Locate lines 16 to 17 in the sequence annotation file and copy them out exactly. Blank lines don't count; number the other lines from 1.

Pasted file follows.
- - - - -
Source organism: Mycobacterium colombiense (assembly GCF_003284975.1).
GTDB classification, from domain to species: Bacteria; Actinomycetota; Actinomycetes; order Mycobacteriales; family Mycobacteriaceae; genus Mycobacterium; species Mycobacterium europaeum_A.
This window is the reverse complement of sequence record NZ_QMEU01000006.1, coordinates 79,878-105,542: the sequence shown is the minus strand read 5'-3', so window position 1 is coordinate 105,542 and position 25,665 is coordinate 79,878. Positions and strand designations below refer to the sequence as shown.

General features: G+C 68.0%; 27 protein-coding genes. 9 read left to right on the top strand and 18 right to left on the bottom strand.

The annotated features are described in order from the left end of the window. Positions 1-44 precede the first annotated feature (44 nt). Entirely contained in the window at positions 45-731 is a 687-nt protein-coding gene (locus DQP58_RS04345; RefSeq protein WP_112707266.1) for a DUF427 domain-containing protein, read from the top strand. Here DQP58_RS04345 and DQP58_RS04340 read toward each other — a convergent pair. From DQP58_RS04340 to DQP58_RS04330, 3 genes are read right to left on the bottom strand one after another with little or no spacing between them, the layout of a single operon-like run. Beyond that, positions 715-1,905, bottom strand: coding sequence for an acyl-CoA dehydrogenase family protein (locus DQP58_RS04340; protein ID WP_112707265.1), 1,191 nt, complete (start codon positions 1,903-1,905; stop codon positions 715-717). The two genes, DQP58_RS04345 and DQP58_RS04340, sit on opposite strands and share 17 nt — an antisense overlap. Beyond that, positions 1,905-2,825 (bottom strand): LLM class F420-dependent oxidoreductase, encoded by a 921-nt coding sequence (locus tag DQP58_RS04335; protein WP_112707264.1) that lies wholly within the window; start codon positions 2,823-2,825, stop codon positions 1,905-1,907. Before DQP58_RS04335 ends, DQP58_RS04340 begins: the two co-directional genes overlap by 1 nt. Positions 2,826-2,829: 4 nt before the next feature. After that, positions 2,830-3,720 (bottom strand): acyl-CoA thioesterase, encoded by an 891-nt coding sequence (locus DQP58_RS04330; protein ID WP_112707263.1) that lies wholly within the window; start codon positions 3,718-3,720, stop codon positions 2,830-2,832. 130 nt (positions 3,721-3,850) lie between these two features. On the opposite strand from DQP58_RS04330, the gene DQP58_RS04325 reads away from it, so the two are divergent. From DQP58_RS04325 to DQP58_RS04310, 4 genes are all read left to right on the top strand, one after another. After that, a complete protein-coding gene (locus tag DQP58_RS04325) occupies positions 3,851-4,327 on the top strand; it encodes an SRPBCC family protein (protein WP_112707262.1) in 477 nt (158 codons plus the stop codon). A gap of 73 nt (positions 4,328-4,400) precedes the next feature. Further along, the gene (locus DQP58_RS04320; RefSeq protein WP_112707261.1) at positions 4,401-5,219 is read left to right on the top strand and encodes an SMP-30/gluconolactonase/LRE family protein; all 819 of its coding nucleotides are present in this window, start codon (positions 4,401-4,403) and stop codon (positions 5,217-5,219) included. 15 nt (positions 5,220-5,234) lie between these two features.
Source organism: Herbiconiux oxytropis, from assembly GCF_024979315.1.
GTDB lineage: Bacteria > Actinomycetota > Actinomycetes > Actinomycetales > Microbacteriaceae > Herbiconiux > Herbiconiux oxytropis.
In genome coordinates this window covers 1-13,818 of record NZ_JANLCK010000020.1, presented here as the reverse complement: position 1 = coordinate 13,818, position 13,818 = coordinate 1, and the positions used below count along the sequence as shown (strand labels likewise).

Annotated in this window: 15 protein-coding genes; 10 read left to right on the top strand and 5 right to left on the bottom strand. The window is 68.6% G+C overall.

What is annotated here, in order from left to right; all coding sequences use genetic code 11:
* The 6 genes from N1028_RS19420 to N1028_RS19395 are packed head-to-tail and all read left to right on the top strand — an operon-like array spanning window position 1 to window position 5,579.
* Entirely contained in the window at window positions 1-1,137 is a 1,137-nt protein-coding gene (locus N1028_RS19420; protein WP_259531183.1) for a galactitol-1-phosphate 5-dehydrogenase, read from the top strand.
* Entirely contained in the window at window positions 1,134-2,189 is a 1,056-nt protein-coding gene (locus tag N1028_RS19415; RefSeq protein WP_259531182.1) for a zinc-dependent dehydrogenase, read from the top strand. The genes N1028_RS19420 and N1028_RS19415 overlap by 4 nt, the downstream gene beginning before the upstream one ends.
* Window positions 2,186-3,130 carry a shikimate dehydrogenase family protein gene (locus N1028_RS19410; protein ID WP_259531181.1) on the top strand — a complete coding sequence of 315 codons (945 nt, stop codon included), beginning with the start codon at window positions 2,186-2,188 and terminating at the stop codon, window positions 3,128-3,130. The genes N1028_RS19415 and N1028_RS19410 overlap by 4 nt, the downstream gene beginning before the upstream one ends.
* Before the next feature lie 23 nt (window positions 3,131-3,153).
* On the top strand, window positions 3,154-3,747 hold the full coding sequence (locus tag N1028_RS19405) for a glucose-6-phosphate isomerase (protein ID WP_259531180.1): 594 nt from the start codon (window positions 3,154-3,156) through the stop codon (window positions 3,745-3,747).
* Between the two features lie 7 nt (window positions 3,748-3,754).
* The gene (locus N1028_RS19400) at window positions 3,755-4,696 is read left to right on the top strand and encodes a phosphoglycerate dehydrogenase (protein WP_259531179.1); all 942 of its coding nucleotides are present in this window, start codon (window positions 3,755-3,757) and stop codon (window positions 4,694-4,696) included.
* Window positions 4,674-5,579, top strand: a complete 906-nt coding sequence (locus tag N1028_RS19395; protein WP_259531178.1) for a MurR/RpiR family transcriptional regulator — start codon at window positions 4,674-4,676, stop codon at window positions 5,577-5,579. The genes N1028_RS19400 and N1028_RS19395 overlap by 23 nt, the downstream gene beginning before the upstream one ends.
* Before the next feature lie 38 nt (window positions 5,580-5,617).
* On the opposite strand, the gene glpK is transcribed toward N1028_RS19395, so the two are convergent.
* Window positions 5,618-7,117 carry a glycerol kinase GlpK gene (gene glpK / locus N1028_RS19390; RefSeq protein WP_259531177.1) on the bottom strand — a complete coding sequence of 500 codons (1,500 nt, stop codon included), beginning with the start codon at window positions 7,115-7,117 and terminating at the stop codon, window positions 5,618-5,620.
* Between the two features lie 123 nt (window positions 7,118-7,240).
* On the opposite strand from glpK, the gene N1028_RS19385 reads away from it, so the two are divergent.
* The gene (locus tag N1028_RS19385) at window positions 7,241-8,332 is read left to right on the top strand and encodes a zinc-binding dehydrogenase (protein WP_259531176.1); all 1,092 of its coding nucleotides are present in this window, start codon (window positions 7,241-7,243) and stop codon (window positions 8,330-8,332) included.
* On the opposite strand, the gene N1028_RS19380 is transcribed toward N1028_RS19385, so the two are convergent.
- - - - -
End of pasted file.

* On the top strand, window positions 3,154-3,747 hold the full coding sequence (locus tag N1028_RS19405) for a glucose-6-phosphate isomerase (protein ID WP_259531180.1): 594 nt from the start codon (window positions 3,154-3,156) through the stop codon (window positions 3,745-3,747).
* Between the two features lie 7 nt (window positions 3,748-3,754).